As a part of Nike’s exit from the golf equipment market, Nike has sold at least five of its patents to the golf brand Ping. Ping is a child company of the Phoenix-based Karsten Manufacturing Corp. and a leader in the golf equipment industry.
The patents sold to Ping include technologies like smart golf clubs that digitally track a user’s golf game and drivers with fins that are meant to increase club head speed, among other ideas.
Ping’s president stated about the transaction that Ping “sees this as an opportunity to add utility patents to [their] already significant intellectual portfolio.” As an established brand in the golf market, Ping already has plenty of patents of their own on their golf equipment. However, these additions, Ping feels, cold keep them on the cutting edge of golf technology.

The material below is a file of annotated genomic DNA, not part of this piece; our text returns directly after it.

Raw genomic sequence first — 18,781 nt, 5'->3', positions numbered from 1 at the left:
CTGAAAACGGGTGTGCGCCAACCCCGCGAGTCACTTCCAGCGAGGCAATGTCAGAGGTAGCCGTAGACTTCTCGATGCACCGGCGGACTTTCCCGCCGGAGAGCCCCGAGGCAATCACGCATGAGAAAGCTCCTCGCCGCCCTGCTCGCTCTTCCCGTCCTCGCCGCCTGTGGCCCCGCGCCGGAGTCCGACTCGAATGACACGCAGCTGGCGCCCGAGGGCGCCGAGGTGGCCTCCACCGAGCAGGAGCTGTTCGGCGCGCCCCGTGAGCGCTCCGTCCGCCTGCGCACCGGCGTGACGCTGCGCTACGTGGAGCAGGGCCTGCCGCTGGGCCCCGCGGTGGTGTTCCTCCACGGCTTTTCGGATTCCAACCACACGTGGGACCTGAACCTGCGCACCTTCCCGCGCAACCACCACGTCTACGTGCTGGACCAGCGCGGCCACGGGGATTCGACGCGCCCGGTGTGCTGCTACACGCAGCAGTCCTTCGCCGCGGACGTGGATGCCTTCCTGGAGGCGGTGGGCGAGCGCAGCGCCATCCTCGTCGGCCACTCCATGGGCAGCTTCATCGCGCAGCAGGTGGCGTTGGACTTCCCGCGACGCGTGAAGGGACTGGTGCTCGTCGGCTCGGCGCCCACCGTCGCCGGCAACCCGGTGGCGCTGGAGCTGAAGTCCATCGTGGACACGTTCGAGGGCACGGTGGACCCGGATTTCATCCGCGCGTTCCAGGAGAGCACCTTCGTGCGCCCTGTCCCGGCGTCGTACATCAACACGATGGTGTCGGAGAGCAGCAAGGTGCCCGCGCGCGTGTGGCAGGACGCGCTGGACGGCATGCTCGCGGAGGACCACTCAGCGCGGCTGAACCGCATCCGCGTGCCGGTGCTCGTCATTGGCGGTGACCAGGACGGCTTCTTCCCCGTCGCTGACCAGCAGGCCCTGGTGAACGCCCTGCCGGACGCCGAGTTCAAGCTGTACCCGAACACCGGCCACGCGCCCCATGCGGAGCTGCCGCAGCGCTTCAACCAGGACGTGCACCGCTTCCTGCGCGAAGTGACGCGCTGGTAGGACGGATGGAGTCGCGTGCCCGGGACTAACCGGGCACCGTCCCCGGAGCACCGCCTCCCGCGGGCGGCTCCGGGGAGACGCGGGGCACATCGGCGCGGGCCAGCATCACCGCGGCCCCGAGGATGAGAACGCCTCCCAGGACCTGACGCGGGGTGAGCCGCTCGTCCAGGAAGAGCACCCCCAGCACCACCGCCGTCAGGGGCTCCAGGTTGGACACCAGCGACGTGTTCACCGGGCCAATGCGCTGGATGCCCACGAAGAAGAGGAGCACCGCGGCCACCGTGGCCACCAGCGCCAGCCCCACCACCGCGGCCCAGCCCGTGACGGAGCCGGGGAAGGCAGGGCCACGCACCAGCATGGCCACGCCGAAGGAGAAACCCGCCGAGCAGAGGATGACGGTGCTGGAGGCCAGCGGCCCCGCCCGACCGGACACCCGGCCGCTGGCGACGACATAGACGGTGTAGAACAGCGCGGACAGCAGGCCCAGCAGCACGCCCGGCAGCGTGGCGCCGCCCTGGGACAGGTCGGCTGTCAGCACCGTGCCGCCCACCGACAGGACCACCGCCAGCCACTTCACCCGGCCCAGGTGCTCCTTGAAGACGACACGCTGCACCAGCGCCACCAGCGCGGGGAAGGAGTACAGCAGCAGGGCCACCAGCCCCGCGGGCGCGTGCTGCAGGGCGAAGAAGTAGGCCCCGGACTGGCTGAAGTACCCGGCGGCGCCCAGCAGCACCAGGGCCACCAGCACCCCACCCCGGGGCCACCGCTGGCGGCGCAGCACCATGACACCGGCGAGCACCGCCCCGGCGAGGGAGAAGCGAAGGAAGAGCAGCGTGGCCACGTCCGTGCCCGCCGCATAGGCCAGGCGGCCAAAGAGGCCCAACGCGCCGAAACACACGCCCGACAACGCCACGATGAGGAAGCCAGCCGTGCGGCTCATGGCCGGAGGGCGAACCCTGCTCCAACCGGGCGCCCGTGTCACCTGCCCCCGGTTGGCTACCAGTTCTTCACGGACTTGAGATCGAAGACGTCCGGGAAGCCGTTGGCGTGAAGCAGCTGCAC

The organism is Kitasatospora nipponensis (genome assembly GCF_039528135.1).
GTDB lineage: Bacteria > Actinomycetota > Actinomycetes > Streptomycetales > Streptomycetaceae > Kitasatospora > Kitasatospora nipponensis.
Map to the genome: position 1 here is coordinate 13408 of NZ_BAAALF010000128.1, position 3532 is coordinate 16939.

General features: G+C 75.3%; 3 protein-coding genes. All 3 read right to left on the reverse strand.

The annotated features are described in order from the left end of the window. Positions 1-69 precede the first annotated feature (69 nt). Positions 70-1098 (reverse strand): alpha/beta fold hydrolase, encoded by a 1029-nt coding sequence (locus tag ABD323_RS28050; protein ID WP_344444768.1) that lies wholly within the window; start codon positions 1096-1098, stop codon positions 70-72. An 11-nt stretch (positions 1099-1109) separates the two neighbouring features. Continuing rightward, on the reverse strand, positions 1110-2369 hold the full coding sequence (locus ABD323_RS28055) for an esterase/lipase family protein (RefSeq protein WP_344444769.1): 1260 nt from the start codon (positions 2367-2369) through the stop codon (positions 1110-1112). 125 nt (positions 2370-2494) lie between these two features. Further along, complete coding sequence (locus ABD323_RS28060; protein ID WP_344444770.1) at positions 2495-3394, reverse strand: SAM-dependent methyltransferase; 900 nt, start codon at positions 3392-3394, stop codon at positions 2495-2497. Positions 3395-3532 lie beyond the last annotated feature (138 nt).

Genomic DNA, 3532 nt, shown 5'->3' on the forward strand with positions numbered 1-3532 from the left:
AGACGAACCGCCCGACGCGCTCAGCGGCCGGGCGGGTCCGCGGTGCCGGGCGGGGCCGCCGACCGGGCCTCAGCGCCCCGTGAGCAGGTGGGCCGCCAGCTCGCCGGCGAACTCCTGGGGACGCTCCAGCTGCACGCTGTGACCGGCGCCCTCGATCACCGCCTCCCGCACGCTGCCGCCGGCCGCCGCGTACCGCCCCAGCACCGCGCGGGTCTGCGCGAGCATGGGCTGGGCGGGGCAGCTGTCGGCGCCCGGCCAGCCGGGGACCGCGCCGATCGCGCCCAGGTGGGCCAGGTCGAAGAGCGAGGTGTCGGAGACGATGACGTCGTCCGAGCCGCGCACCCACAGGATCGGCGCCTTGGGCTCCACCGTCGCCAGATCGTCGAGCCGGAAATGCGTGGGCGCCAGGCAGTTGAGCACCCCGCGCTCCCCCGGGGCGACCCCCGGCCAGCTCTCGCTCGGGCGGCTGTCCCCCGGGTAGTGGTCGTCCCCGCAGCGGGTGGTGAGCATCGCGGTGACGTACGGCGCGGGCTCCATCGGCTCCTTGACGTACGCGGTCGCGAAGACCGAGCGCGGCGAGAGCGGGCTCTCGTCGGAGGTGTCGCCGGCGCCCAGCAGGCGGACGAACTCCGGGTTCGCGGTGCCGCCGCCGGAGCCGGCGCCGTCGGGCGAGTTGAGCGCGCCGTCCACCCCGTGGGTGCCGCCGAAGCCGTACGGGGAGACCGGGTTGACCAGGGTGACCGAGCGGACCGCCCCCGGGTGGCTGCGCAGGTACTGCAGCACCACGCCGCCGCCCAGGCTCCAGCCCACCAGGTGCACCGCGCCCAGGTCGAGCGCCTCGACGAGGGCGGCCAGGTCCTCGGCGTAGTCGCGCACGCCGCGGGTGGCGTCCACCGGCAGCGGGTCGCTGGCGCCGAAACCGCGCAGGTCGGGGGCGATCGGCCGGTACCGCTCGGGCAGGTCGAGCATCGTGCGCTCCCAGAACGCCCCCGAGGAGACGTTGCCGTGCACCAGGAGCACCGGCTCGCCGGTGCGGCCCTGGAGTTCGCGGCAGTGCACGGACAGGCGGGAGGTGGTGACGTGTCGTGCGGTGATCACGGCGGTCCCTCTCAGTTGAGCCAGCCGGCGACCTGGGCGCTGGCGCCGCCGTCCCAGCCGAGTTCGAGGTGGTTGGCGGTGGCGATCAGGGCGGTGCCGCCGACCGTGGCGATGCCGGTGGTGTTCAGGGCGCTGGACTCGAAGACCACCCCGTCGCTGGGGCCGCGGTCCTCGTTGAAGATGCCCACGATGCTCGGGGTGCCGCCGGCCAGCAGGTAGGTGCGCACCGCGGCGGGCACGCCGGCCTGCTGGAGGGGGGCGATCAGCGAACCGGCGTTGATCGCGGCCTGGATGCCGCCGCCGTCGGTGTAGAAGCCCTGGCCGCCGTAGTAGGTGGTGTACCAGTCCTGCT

Nike’s departure from the golf equipment marketplace is in response to three straight years of declining revenue in the department. Just in 2016, Nike’s golf sales fell 8 percent from $796 million to $706 million. Nike spokesmen said in a statement regarding the deals that they “are proud of the innovations created by the Nike Golf team and are happy that consumers will still be able to benefit from those patented innovations.”
However, this is not to say that Nike will be scrapping golf entirely. The U.S. Patent and Trademark Office shows 1,237 patents owned by Nike that are related to golf and many of these are in regard to Nike’s golf footwear and apparel. Nike is expected to continue their strength in this respect. In fact, Nike has recently continued its endorsement deal with #2 golfer Rory McIlroy as well as signing #3 Jason Day.
Terms of the patent transaction were not disclosed. A Ping spokesman acknowledged that Ping has purchased additional patents from Nike that have not yet been updated in patent records.